The equestrian facilities have been drawn up by two polo-mad architects, and include stables, exercise paddocks and a polo ground. Owners can keep their horses here year all year if they so choose, and the estate has more than 19 miles of trails to explore on horseback. Golfers have also been catered for in the form of an 18-hole golf course designed by Bob Cupp, who made his name as the head of Jack Nicklaus’s design team.
The project is also set to include a 10,000sq ft clubhouse by the golf course, which is nearly complete, a gigantic health club and spa, a boutique hotel and a pueblito a local market square, where you can drink a coffee and browse the wares from local craftspeople. Just 350 ‘homesites’ are to be built, with the first homes completed in April 2010, and buyers can choose from positions bordering the golf course, the polo field or surrounded by vineyards.
The smallest sites come in at about 21,500sq ft and are located close to the pueblito. The next size up offers 43,000sq ft and has room for a guest house, pool or personal vineyard; the largest sites are more than 108,000sq ft and are large enough for grazing horses. Each homesite owner has a choice of three different property styles, offering from 2,600sq ft to just under 6,500sq ft of living space and built using completely local materials, from the tiles to the beautiful local hardwood.
Properties have been designed to make the most of the fabulous weather with lots of outdoor space, and each house has a wine cellar and an Argentine parilla for barbecues larger houses have everything from a library to a gym. Prices range from just $325,000 to $1,105,000, inclusive of land and building costs, and have already appreciated by about 20% since the project launch. Owning in Argentina doesn’t cost much in tax either: annual home-owner dues are US $3,120 per year and property taxes are almost non-existent at about US $100 per year.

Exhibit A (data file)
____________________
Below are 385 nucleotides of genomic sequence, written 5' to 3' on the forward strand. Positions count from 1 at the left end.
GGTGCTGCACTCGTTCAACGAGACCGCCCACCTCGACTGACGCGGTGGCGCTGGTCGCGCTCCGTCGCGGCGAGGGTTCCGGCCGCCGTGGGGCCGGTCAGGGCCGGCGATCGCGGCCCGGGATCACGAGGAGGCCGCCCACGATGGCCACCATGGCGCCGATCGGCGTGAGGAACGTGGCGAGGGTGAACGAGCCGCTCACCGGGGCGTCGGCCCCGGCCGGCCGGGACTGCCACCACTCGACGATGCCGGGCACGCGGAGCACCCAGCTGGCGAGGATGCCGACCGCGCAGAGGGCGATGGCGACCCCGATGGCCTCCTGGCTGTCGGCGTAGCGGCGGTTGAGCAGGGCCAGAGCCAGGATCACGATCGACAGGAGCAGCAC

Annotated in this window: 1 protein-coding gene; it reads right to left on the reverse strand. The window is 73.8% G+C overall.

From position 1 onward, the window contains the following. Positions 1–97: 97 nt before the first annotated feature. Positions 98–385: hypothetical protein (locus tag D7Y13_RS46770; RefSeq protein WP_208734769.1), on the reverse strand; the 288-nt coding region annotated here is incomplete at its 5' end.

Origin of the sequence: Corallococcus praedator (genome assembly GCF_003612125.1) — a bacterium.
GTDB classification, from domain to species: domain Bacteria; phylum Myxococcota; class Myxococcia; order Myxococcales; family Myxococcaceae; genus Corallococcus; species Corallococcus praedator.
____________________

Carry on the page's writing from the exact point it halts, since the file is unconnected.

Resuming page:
There is a concierge service planned, and if you want full-time staff in your property, you can do so for an extra charge. Once 70% of the sites are sold, the day-to-day decisions are to be handed over to an elected homeowners’ association which will decide things such as how much rent owners can charge on their properties (La Estancia takes no cut on rental profits made by owners). Already, the current owners, who come from places as disparate as Belgium, New Zea-land and Japan, are putting their heads together on everything from selling their wine allocation all over the world to investing in a fractional private jet.
La Estancia is expected to raise the profile of the entire Cafayate area and prices are predicted to rise further as a result, particularly when the boutique hotel launches. This is certainly no run-of-the-mill place in the sun and is much further to travel than to Italy or France, but people who buy here expect to be able to spend a few months at a time on the estate, and for those who seek natural beauty, time and wide-open spaces, coming that little bit further is sure to be worth it.
For details, telephone 00 54 387 422 3146 or visit www.laestanciadecafayate.com
Getting there British Airways flies to Buenos Aries (BA) from London Heathrow via Sao Paulo (www.ba.com) and LAN fly from BA up to Salta city on a daily basis. Holly stayed at the Sofitel Buenos Aries (00 54 11 41310000; www.sofitel.com), a luxury hotel right in the heart of this vibrant South American capital.